Galmon visited the kitchen last week to show the new management how it was done, the source tells HOH, but she still didn’t write down the recipe. And that’s when Galmon noticed that her name was still on the menu, even though it wasn’t her dish — or her handiwork, the source says.
“She said she didn’t want her name on it, since she wasn’t the one in the kitchen anymore making it,” the poultry-loving source tells HOH.
The alleged bait-and-switch — in which chicken billed as Janie’s but not made from her recipe or by her hands — was first reported, oddly, by none other than super-gossip Web site TMZ.com, which is better known for its nonstop Britney Spears footage than its coverage of Congressional dining options. The mention on TMZ launched Galmon to fame, and she appeared live on Fox News for an interview last Friday.
Ventura has a slightly different take on the controversy, which we’re dubbing “Chicken-Gate.” He tells HOH that Galmon never explicitly said Restaurant Associates couldn’t make the chicken or use her name on the dish once she was gone, but she did insist that the rice pudding named after her not keep her namesake. Galmon’s pudding, incidentally, once caused a rift in House-Senate relations in 1999, when then-Sen. Rick Santorum (R-Pa.) became so smitten with it that he tried to get the House to cough up the recipe to be used in Senate cafeterias. Galmon, according to former Roll Call reporter (and HOH alum) Ed Henry, refused.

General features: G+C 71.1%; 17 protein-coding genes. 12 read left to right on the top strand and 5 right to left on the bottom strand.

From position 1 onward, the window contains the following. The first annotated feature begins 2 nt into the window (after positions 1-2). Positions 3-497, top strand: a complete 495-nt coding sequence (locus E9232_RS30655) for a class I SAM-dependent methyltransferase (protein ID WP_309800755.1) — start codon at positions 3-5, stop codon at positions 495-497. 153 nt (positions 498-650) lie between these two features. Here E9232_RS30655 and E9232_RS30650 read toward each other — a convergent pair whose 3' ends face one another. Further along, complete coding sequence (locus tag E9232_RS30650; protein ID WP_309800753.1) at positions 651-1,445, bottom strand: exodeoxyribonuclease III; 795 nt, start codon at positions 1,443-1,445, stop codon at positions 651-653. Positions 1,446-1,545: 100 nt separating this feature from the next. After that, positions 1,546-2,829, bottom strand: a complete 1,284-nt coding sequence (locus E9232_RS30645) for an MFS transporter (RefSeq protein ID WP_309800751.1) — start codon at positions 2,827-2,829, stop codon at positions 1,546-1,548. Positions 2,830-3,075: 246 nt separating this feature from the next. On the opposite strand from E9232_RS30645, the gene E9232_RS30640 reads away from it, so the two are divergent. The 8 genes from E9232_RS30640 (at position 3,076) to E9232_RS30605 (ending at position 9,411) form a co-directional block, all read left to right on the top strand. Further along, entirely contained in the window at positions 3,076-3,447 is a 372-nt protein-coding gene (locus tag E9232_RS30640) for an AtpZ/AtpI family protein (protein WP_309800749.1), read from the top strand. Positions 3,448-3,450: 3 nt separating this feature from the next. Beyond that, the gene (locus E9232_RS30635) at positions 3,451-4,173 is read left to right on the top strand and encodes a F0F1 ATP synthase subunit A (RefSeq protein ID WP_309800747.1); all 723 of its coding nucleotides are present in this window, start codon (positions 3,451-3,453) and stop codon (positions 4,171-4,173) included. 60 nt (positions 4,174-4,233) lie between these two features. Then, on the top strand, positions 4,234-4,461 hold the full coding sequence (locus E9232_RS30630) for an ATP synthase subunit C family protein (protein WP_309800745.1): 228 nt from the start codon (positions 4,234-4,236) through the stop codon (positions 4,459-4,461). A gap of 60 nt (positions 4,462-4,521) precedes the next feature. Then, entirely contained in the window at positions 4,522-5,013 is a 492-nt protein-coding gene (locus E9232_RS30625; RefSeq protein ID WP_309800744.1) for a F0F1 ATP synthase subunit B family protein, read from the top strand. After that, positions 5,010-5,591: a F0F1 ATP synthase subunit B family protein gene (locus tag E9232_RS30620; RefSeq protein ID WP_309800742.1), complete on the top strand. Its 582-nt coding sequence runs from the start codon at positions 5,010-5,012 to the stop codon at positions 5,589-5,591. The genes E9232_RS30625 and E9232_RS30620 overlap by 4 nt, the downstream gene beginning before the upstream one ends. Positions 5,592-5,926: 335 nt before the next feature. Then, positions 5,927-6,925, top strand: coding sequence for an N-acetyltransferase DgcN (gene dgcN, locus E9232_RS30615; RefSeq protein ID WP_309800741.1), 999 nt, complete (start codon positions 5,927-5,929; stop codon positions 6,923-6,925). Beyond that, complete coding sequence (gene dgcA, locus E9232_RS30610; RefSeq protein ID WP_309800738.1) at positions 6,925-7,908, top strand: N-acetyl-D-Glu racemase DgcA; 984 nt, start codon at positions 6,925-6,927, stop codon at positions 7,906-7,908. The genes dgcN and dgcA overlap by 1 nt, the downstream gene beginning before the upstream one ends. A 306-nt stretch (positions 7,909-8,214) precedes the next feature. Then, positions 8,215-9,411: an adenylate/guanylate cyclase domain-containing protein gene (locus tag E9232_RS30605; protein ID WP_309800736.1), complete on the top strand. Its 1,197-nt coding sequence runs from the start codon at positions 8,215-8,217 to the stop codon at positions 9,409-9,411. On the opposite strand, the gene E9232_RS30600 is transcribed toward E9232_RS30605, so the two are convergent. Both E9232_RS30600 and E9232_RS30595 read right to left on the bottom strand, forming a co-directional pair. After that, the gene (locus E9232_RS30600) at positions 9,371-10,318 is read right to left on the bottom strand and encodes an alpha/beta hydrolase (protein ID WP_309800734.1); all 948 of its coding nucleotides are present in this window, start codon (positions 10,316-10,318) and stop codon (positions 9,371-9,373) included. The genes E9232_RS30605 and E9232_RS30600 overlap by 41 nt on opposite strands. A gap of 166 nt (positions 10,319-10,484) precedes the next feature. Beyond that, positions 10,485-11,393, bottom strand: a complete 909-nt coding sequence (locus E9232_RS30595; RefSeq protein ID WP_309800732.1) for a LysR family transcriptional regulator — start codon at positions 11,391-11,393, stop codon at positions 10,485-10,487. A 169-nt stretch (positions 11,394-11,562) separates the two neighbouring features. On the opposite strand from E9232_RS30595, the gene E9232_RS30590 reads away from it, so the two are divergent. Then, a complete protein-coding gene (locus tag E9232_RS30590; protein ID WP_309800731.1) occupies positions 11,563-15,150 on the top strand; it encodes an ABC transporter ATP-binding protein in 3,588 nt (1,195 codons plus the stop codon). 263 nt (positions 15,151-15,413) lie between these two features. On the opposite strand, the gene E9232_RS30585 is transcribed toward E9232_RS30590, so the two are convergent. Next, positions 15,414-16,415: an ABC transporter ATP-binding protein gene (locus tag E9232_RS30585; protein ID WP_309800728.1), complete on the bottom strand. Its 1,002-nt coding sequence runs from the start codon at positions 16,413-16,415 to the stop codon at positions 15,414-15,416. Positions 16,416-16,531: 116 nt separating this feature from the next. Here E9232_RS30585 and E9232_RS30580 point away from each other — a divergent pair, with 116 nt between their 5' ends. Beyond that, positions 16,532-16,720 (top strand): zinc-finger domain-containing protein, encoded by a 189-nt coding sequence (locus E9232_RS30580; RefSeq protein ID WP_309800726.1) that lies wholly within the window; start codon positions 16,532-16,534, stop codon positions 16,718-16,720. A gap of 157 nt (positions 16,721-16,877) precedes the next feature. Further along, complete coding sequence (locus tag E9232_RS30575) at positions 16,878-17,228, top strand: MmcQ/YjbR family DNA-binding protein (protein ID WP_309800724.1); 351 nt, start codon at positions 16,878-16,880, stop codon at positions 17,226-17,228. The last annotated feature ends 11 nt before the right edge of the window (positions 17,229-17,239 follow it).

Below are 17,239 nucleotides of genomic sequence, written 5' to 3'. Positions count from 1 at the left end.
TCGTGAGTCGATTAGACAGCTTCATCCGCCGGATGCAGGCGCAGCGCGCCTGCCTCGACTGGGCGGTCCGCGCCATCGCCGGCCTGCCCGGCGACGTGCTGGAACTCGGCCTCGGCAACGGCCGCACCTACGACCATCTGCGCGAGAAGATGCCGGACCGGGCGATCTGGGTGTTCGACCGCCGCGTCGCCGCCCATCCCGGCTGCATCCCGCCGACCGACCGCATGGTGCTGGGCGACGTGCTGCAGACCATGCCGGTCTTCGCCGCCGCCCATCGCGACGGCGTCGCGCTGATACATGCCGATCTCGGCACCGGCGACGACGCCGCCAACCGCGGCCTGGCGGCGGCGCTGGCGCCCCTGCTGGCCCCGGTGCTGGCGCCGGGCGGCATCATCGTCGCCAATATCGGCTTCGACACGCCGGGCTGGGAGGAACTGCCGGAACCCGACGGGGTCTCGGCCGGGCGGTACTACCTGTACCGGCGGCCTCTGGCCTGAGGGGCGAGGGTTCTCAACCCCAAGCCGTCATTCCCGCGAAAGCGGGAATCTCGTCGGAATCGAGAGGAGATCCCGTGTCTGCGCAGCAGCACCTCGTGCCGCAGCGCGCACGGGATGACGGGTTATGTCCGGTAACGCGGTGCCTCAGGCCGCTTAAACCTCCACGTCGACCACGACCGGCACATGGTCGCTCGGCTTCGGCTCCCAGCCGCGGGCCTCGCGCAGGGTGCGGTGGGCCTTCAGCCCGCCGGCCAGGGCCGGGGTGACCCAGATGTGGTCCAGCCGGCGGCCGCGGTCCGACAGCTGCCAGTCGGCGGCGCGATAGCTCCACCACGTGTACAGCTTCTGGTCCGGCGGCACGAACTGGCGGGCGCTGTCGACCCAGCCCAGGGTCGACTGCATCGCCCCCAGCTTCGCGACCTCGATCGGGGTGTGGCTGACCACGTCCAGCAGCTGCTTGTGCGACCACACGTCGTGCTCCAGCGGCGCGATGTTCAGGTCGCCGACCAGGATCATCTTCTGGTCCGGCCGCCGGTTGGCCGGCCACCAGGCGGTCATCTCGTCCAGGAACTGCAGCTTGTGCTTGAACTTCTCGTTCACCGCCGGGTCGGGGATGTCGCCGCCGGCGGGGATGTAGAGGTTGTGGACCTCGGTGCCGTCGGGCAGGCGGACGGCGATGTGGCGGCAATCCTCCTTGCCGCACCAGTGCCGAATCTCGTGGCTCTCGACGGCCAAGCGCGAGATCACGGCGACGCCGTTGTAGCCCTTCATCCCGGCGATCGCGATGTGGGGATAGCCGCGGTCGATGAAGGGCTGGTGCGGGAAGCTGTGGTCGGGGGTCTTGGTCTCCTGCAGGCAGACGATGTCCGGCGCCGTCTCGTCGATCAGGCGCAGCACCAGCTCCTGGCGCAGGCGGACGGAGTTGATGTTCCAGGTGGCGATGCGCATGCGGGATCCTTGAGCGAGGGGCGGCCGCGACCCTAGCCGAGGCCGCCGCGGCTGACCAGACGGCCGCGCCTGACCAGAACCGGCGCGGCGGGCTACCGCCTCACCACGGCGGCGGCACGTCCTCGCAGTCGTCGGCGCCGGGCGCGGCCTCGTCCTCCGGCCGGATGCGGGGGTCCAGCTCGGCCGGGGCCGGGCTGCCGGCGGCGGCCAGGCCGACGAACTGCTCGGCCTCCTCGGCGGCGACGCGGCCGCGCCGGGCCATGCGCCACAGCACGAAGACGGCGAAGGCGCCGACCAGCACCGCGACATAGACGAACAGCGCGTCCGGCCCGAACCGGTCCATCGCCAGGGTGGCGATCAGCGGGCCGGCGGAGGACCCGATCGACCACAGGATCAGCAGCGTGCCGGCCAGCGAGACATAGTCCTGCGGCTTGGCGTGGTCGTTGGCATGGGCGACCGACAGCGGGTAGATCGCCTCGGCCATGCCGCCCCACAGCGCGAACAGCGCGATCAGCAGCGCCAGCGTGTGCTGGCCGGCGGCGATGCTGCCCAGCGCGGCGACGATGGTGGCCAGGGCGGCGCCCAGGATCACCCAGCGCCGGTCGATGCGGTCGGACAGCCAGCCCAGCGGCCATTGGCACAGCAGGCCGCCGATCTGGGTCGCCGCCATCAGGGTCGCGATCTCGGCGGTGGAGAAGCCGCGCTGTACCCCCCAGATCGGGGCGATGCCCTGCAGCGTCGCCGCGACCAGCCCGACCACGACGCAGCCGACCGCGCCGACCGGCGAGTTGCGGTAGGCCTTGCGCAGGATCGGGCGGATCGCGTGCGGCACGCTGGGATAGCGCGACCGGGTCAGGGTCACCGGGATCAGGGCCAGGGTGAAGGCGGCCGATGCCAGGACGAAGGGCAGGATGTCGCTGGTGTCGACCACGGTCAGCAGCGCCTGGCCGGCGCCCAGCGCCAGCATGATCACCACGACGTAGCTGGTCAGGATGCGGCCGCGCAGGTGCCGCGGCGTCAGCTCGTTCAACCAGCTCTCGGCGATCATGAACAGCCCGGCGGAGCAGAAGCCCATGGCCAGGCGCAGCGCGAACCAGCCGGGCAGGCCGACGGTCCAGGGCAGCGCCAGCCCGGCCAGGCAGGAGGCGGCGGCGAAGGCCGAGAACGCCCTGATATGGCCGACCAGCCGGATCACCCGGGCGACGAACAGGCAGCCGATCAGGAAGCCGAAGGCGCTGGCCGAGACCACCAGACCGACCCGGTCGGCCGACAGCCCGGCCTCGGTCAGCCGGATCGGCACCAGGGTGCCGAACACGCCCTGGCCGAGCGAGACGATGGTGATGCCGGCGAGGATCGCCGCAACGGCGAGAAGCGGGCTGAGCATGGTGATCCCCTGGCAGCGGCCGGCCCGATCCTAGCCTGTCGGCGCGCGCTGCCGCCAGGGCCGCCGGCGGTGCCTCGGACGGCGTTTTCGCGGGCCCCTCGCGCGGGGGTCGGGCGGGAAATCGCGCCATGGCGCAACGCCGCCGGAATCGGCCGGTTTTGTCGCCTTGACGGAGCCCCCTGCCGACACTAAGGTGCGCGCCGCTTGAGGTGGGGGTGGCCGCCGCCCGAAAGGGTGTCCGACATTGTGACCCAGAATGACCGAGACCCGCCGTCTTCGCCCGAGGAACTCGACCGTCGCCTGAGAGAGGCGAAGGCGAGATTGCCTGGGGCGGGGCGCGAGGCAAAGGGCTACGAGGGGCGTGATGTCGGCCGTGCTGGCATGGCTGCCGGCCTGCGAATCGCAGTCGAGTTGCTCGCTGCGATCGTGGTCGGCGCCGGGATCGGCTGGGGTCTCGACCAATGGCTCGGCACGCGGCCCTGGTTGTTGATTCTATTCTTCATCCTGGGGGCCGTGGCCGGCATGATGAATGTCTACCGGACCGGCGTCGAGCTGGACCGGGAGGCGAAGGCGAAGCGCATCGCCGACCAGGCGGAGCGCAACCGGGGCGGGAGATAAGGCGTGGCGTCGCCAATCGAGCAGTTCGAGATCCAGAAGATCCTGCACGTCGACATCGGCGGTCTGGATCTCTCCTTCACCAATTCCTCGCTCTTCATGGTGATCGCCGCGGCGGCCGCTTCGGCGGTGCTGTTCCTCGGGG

In any event, Ventura adds that now the House cafeteria folks have decided to offer their own fried chicken since Galmon didn’t explicitly sanction using her name.
How’s that for smoothing ruffled feathers?
Minute (or Less) Man. If Andy Warhol is right and everyone is famous for 15 minutes, Sen. Benjamin Cardin still has 14 minutes, 32 seconds left on his fame-o-meter. The Maryland Democrat on Friday sent out a press release touting the 28 seconds he spent presiding over the Senate during the holiday pro forma sessions that foiled President Bush from making any recess appointments.
Cardin, who is among the chamber’s more junior Members and who lives relatively locally, seemed particularly proud of the less than a minute he spent in the chair on Friday. “While I am always honored to preside over the U.S. Senate, I regret that these pro forma sessions became necessary to block President Bush from making controversial recess appointments,” Cardin said in the press release.
Some of Cardin’s colleagues also shared the burden of keeping the chamber in session while fellow Senators spent time at home. Democratic Sens. Jim Webb (Va.), Jack Reed (R.I.), Byron Dorgan (N.D.), Edward Kennedy (Mass.) and Mary Landrieu (La.) all took turns gaveling the pro forma sessions since “recess” began Dec. 21.